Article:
Tag Archives: women’s march

Women’s March on Roanoke

It began last year at a Christmas party. Djuna Osborne approached her friend, Leslie Cramer, disheartened by the post-election climate.
“In general, there was so much negativity, hate, and discrimination. Everything you heard felt like you had to fact check it on every side. It felt very wrong in terms of the core of American values,” recalls Leslie.
At this point, Djuna had the paperwork to begin planning the Women’s March on Roanoke. She was ready to do it by herself, expecting around 50 people to attend. Leslie offered to help, and the idea quickly gained traction on social media. On January 21, over 3000 people participated in the Women’s March on Roanoke. Around the nation, millions of women and men turned out for sister marches. Now, two months later, it is important to keep that momentum alive. Together, with a group of volunteers, Leslie and Djuna are doing just that on a local level.
With an election coming up in November that has the potential to reshape the Virginia House of Delegates, it is important that everyone is well-informed about the concerns of each candidate. Leslie and Djuna hope that, through group huddles over the coming months, they can find people who are willing to go out and canvas for Democratic candidates. The goal is to get people excited and actively engaged in the election process. Every single seat is important.
“We are not stuck like this for the next four years,” says Leslie. “Changes aren’t going to happen overnight. Coming together for these events with like-minded people can be very comforting mentally and emotionally.”
She makes an excellent point. For some of us new to the world of activism, shocked into the glaring reality of injustice that still exists—that has always existed beneath the rose-colored glasses of privilege—an overwhelming desire to make the world better for our sisters and friends is coupled with a fear of territory we haven’t explored. Attending meetings like those hosted by the Women’s March on Roanoke allow us to see that many of our neighbors are willing to stand up for equality despite their differences. When people feel that from their community, it inspires them to be brave. It can be in a setting as simple as a postcard writing party.
“[These events] consist of people making connections and having an enjoyable evening. We are absolutely trying to get a message across through the postcards, but it is also about creating camaraderie and support,” she adds.
Leslie and Djuna are involved with other organizations throughout the community like Roanoke Indivisible and Together We Will. They have open communication with the Roanoke City and Roanoke County Democratic Committees. Every action and meeting helps make sure elected officials are held accountable for their decisions and listening to their constituents.
For more information on the Women’s March on Roanoke and how you can get involved, check out their Facebook page: www.facebook.comwomensmarchonroanoke. They update it frequently with ways to stay connected as the movement evolves.

Written by Hayleigh Worgan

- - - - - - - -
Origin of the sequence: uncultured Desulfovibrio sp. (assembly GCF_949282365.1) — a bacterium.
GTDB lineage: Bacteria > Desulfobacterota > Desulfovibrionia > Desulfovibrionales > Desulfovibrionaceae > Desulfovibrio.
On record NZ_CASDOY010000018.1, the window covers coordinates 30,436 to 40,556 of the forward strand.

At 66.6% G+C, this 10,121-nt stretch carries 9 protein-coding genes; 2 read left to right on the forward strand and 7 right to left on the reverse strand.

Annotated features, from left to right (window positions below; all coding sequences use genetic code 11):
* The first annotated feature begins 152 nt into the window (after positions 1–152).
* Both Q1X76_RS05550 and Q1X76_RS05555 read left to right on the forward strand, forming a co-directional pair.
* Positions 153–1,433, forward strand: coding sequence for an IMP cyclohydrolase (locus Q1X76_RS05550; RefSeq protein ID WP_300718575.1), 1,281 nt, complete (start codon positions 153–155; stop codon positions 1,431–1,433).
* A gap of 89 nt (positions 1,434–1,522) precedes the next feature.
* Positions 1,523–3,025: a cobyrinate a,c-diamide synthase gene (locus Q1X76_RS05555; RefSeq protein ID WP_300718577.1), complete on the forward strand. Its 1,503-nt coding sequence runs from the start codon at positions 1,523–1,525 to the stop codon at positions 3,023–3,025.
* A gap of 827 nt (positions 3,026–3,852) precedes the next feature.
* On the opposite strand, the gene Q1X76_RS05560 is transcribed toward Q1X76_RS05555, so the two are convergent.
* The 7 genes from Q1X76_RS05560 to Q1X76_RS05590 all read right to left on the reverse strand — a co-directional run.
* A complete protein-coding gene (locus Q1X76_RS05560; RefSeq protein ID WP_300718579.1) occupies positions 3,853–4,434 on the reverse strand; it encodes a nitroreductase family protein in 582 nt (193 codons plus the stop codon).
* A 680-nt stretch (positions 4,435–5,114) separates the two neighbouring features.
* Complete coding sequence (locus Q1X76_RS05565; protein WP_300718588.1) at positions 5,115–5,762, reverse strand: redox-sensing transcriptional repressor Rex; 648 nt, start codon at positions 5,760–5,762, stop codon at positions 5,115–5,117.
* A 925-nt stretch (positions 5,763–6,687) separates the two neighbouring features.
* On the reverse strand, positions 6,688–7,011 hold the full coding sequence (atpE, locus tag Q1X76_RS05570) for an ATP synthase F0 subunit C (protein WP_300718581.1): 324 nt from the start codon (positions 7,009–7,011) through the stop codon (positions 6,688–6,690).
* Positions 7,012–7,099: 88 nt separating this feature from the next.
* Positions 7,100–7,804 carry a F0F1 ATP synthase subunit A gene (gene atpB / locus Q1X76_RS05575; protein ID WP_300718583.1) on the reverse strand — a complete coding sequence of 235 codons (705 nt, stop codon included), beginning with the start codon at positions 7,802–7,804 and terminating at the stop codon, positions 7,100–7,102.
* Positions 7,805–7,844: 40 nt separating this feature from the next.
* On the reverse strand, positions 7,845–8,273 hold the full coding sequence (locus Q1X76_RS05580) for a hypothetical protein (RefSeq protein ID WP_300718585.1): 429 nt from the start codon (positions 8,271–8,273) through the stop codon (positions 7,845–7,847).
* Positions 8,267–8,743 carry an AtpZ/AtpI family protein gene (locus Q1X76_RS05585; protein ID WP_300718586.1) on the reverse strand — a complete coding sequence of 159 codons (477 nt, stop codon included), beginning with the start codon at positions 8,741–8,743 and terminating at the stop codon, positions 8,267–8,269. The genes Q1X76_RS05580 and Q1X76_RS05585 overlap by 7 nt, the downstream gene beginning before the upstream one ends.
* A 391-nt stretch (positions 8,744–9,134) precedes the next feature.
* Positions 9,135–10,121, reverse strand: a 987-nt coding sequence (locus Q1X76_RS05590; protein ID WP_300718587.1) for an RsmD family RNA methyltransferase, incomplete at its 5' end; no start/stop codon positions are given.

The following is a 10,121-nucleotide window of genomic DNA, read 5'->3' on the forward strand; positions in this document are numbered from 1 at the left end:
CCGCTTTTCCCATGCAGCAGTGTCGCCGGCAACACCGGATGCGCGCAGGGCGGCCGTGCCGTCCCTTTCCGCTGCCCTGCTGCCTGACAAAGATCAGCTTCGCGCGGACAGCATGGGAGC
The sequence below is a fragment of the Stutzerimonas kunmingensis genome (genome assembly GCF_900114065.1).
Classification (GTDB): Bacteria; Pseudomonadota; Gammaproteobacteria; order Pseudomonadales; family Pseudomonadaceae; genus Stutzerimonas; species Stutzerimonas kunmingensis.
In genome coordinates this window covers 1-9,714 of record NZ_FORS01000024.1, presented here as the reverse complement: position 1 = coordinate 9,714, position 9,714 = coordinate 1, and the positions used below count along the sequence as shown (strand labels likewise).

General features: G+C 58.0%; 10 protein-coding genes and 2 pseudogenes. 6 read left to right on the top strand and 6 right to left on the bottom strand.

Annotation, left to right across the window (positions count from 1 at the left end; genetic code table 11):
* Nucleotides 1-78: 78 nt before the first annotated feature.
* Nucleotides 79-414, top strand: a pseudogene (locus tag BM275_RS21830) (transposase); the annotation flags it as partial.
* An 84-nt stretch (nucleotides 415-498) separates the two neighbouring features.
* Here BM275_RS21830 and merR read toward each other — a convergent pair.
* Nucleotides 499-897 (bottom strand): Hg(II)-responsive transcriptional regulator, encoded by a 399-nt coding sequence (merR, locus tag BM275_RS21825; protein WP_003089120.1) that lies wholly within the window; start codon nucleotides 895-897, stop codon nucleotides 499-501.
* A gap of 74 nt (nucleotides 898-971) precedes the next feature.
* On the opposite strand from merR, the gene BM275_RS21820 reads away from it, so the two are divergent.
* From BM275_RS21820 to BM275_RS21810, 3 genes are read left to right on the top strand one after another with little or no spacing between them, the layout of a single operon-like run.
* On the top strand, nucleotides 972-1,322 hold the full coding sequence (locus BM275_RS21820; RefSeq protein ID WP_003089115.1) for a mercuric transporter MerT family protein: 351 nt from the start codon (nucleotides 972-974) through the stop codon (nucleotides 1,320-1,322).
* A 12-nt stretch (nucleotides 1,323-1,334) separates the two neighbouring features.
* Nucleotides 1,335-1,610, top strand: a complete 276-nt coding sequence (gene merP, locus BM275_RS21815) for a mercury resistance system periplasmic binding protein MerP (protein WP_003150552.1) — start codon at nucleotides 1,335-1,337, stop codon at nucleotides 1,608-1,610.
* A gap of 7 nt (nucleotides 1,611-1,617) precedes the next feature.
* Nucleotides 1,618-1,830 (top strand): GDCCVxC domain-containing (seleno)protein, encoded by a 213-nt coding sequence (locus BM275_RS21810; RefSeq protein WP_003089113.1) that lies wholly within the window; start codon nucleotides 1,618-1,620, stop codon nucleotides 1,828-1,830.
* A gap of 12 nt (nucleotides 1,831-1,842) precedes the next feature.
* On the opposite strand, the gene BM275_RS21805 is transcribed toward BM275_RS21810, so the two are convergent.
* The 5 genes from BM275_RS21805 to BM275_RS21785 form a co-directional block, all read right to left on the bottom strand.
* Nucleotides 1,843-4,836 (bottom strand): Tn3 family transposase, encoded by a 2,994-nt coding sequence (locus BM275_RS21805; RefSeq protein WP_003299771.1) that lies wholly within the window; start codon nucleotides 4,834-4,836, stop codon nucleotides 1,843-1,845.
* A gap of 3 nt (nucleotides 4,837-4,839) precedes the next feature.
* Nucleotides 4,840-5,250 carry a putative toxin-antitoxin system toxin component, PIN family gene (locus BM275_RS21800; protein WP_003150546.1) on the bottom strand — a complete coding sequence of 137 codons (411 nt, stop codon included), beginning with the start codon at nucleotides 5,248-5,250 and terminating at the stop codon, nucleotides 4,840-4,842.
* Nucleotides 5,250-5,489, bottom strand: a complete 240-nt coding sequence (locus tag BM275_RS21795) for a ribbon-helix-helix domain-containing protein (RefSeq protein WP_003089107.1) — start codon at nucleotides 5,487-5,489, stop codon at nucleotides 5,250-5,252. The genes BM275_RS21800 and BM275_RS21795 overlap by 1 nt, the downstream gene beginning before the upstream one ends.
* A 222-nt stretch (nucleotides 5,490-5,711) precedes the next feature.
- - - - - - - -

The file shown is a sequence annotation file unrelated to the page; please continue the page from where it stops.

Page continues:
Women’s March on Washington

As a student of an all women’s university, I have been lifted into a family of strong, bold women who are not easily shut down when working towards a greater cause. Our newest opportunity is the Women’s March on Washington taking place January 21, 2017 from 10am-5pm. Granting us the leisure of buses, anyone can sign up to go. Some plan to attend the march, others will go in support. Even if they feel they aren’t ready for the crowd of people, they can go simply to explore the city. They are giving us this opportunity to expand our horizons, see new places, and make a difference.
People of all backgrounds, gender identities or gender non-conforming, feminists, and ages are welcome. There will be special arrangements and meeting points for the elderly, pregnant women, and those with disabilities or a wheelchair. Our diverse community and familial backgrounds are what makes America the “melting pot” that it is known to be. It is adamant within the official website of the march that every effort to maintain peace and solidarity will be made.
As we have been for years, we are fearful of our future regarding our pay, our everyday safety, our health, and our families. If we continue to let oppressors believe we are easily silenced, they win. It would be wrong to sit back while decisions against our human rights are being made. We are louder as a group, for when people work together for a cause, it induces change.
Feminism shouldn’t be perceived as a “dirty” word, or something masked by a taboo. Being a feminist solely means that you believe in the equality of the sexes. You believe in basic human rights to protect, if not yourself, then your mother, sister, or daughter.
I want the best future for all of the woman in my life, and I want the best opportunities for the women surrounding me in the classroom. I am eternally grateful to have chosen a university that allows me a voice despite opposing political opinions, and that it gives me a chance to express it no matter the circumstances.
More information regarding the march can be found here.

 

Written by Zoë Pierson